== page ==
Using College to Add Skills to Your Toolbox
The decision to go back to college to learn a new skill or a different trade can be multi-faceted for an adult. The complexities can range from balancing work, family life, and/or community obligations with the benefits of returning to college. In spite of the potential complexities that are involved for adults to return to college, this segment has been growing faster than any other demographic in recent years. The reasons for this shift vary from city to city and state to state but the macroeconomics point towards a shift in employment needs. These needs may be industry-specific (ie. textiles, manufacturing, software, finance) and/or location-based that include varying degrees of influence from demographics, technology, productivity, innovation and a host of other factors.
Does it make sense to go back to college? Like most questions about education, the answer is a personal decision. Depending on your goals, aspirations, and resources it may make sense to find the time and energy to enroll in a college as an adult. It is well documented that a college degree makes a significant impact on your earning ability throughout your career. In fact, the United States Census Bureau has published a study revealing a person with a bachelor’s degree earns nearly twice what a person with a high school diploma earns. In addition to the income difference, employment stability is a real factor. In other words, the more stable and employable a person is the better off they are during times of economic uncertainty. To underscore this point, the Pew Institute published a report indicating the unemployment rate for holders of a high school diploma at 12.2% while the unemployment rate for a person with a bachelor’s degree was 3.8%. Put another way, holding a bachelor’s degree put a person in a situation to earn twice as much and more than twice as stable as only a high school diploma.
How will I adjust socially to college life? Going back to college as an adult will take a shift in mindset to be sure. The most common perception of a college student is a student just out of high school making the transition to college. The reality is that the perception of a young college student is blending with the reality of older students. The Washington Post published an article detailing this shift from younger students to older students with some interesting data. A few of the highlights include: nearly half of enrolled college students are older than 21, only 41% live on-campus, 63% are full-time students, 28% have children, and 62% of students work in addition to going to college. Nonetheless, an adult learner will need to make an effort to integrate into a classroom setting and focus on the task at hand in order to succeed. Each of us has something valuable to learn from others and maintaining a lifelong learner mindset will serve everyone best.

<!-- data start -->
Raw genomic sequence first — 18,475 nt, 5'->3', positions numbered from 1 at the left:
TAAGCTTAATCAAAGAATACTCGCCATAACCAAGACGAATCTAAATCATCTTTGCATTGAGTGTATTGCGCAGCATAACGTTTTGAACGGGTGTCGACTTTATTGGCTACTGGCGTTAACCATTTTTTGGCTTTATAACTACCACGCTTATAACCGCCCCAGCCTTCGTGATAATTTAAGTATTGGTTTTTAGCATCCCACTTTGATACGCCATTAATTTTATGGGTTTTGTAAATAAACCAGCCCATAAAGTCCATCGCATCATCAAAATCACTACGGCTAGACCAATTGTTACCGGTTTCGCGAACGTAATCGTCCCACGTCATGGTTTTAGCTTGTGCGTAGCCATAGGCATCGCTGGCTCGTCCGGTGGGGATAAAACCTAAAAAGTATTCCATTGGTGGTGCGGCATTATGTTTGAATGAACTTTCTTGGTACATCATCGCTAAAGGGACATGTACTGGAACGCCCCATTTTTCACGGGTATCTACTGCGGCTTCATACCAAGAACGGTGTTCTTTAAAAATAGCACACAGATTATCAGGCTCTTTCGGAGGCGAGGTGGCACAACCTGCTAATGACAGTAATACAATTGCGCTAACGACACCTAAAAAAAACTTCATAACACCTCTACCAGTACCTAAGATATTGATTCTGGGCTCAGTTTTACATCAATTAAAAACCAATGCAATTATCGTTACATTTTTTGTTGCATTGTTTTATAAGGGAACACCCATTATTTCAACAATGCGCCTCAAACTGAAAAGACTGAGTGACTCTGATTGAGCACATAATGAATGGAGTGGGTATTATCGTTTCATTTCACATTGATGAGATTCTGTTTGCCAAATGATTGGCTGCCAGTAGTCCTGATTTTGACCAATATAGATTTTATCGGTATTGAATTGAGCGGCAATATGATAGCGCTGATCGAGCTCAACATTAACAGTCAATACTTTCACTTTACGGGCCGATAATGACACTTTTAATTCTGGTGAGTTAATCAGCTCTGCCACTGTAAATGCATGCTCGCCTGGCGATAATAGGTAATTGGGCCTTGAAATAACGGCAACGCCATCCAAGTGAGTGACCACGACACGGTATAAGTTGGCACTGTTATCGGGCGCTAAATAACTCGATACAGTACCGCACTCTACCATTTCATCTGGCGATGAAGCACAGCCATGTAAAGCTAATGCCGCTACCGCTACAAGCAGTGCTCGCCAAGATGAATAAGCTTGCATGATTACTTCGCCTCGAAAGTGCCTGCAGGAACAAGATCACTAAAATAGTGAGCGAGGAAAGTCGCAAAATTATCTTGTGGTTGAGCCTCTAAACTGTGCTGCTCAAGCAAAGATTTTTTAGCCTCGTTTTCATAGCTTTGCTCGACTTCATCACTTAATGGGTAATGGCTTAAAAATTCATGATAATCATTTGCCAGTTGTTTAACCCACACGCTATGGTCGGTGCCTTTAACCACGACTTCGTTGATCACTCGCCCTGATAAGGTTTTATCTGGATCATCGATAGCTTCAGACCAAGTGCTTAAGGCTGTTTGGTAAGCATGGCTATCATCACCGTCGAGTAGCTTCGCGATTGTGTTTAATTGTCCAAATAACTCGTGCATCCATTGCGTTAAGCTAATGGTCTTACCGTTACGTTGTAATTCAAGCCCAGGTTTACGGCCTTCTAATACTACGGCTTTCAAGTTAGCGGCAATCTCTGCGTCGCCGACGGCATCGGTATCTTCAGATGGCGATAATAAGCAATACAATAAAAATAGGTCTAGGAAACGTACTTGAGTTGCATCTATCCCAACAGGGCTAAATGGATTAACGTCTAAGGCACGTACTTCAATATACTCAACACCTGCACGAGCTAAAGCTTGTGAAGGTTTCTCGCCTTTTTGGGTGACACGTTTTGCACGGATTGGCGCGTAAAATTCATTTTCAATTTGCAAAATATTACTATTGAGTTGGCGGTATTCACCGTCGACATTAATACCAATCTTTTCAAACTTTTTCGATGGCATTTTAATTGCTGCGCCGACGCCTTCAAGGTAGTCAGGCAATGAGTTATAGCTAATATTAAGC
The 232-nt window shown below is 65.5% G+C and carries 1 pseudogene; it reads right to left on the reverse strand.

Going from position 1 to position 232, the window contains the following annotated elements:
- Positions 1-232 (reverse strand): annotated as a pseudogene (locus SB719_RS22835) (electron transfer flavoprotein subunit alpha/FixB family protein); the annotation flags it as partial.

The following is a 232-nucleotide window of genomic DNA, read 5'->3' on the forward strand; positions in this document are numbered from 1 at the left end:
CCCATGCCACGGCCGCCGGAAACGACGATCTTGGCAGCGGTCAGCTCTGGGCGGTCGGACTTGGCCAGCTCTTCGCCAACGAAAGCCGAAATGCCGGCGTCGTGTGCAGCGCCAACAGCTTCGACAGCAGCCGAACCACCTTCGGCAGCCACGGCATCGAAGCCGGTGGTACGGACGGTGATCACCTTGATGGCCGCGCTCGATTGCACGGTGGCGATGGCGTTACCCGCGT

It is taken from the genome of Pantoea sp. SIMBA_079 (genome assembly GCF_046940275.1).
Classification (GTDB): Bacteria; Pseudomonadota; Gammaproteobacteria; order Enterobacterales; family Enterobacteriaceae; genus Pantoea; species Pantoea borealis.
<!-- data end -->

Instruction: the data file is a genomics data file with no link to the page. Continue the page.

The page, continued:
What is the best way to get started? The best way to get started is to take action. Be proactive to learn something new every day. Take the time to assess your strengths and weaknesses. Juxtapose that information with the employment needs in your locale to arrive a vocational overlap between what you love doing and what is viable in the marketplace. Once you have a working understanding of your educational trajectory, visit MatchCollege and search by degree or college. The information listed on each school will give you a better understanding of their curricular offerings.
How do I afford college as an adult learner? It is well documented that the majority of corporations over one hundred employees have some form of tuition assistance. Empowered with that information may encourage you to work while attending school as your employer will be further vested in your success. If you do not work for a large employer or are not currently working, you will want to research a wide array of grants, scholarships, and fellowship programs once you identify a school and specific degree. You will be working closely with the college or universities financial aid team to determine what options are available to you. Take full advantage of this resource and be prepared to invest substantive time completing applications, meeting with counselors, and engaging with a variety of providers.